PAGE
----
To this day, the Christian view that whites were the first to populate is still circulated within major science journals and mainstream media. For example, Dr. Keel quoted from Nicholas Wade who was also referenced in Professor Lundy Braun’s lecture on December 3rd. In one particular article Wade says “Human evolution has not only been recent and extensive; it has also been regional. The period of 30,000 to 5,000 years ago, from which signals of recent natural selection can be detected, occurred after the splitting of the three major races.” He then clarifies that the three principal races are “Africans, East Asians, and Caucasians.” These three groups that Wade writes about in his book, A Troublesome Inheritance, published in 2014, directly correlate with the three groups in the T and O maps from medieval times. To make matters worse, Wade’s thinking was circulated in major news outlets such as Time Magazine and the Science Times section of The New York Times where he served as the staff writer from 1982 to 2012.
Unfortunately, work such as Wade’s is commonly circulated and seen within various news sources. As Prof. Braun pointed out in her lecture, we get questions to the answers we ask. With only new 44 projects on race/racial discrimination receiving funding in comparison to the 21,956 projects on race/genetics, it is no wonder that people are looking to genetics to explain differences in health as opposed to structural racism. In Lundy Braun’s article, “Race, ethnicity and lung function:a brief history,” she demonstrates how race is deeply ingrained in the healthcare system by examining the history of the spirometer. Braun argues that instead of using race in a fixed way that presumes genetic variance, we should further explore the ways in which the various environments and life experiences of different races may have affected health.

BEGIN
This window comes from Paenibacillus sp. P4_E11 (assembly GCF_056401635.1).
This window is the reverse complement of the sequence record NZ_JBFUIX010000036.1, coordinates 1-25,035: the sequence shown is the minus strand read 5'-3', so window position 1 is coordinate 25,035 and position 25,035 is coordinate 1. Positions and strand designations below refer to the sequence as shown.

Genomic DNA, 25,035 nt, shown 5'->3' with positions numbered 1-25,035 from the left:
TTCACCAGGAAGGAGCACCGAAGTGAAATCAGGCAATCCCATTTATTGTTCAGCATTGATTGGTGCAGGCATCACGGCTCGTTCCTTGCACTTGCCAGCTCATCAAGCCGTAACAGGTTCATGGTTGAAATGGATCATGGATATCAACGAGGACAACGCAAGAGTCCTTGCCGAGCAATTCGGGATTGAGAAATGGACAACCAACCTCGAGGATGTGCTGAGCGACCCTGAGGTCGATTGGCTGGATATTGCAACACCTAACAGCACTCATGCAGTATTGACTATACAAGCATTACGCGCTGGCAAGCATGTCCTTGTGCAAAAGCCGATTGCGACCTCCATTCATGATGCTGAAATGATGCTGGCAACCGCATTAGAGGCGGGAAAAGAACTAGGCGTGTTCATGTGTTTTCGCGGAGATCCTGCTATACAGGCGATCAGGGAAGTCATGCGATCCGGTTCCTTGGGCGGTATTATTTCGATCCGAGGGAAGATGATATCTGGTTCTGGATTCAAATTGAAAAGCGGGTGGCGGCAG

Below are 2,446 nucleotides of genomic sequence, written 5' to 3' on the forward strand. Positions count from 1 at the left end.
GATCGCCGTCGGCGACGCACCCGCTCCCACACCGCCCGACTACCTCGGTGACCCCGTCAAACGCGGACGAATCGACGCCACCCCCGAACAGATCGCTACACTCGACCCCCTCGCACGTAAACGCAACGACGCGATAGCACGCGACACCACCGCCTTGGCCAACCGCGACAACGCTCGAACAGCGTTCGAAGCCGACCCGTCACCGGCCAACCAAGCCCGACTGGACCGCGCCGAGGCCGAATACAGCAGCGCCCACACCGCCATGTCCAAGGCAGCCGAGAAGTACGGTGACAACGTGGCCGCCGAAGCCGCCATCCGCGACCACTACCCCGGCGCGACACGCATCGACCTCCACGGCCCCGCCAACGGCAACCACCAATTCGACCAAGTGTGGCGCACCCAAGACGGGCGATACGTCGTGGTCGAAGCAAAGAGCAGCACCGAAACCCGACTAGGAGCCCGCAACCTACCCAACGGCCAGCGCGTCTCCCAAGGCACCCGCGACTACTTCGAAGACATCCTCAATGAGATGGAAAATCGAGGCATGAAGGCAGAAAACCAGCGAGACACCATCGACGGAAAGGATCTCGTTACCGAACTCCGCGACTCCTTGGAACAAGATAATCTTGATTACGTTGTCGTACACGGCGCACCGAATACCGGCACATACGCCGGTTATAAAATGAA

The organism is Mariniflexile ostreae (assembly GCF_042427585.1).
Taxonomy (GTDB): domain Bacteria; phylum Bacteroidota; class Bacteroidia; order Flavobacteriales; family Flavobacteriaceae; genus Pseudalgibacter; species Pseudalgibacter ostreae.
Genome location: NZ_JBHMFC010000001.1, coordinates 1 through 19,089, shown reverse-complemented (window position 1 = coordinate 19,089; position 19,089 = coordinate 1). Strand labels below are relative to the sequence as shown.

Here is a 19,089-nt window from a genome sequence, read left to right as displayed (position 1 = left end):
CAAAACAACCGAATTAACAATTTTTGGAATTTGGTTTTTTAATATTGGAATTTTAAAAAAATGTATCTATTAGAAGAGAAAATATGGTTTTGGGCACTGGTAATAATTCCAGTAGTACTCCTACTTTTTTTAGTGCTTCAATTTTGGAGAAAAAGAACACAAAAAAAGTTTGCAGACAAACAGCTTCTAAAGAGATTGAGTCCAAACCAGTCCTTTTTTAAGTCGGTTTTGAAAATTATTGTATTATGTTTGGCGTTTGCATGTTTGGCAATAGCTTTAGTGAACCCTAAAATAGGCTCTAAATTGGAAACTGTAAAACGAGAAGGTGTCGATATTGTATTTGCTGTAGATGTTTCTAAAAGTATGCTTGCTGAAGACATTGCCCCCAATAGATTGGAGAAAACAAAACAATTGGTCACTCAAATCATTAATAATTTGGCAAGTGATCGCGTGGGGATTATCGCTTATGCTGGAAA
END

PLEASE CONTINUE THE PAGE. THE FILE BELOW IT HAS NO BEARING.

In order to back her argument, Braun first establishes how views on lung capacity, both previously and currently, have been influenced by race. Braun cites Thomas Jefferson’s “Notes on the State of Virginia” in which he describes the “lung differences between slaves and white colonists.” Jefferson was not alone in his work that strove to establish inherent differences between races. Samuel Cartwright, a plantation physician and slavholder, used a spirometer to establish that “the deficiency in the negro” was “20 per cent”. Neither Jefferson nor Cartwright considered any other reasons for the differences in lung capacity beyond race.
Although both Jefferson and Cartwright were alive over 200 years ago, many of the same close-minded ideas about race playing a role, or the only role, in lung capacity still exist. As described by Braun, “the idea of racial and ethnic difference in lung capacity is so widely accepted that correction factors are actually programmed into spirometers.” These “correction factors” are based purely upon race without taking into considering where said person has lived, their occupation, or any other influences.
Braun purposefully mentions Jefferson and Cartwright’s studies, as well as the technology of modern day spirometers to highlight their shocking similarities and to denote that in both cases, race is too quickly accepted the reason for the difference in lung performance and should be challenged further. Both Keel and Lundy agreed that racialized ideas around who can get sick, feel pain, or even “be believed by doctors” are the areas that healthcare professionals need to focus on in order for the health of the country to truly improve.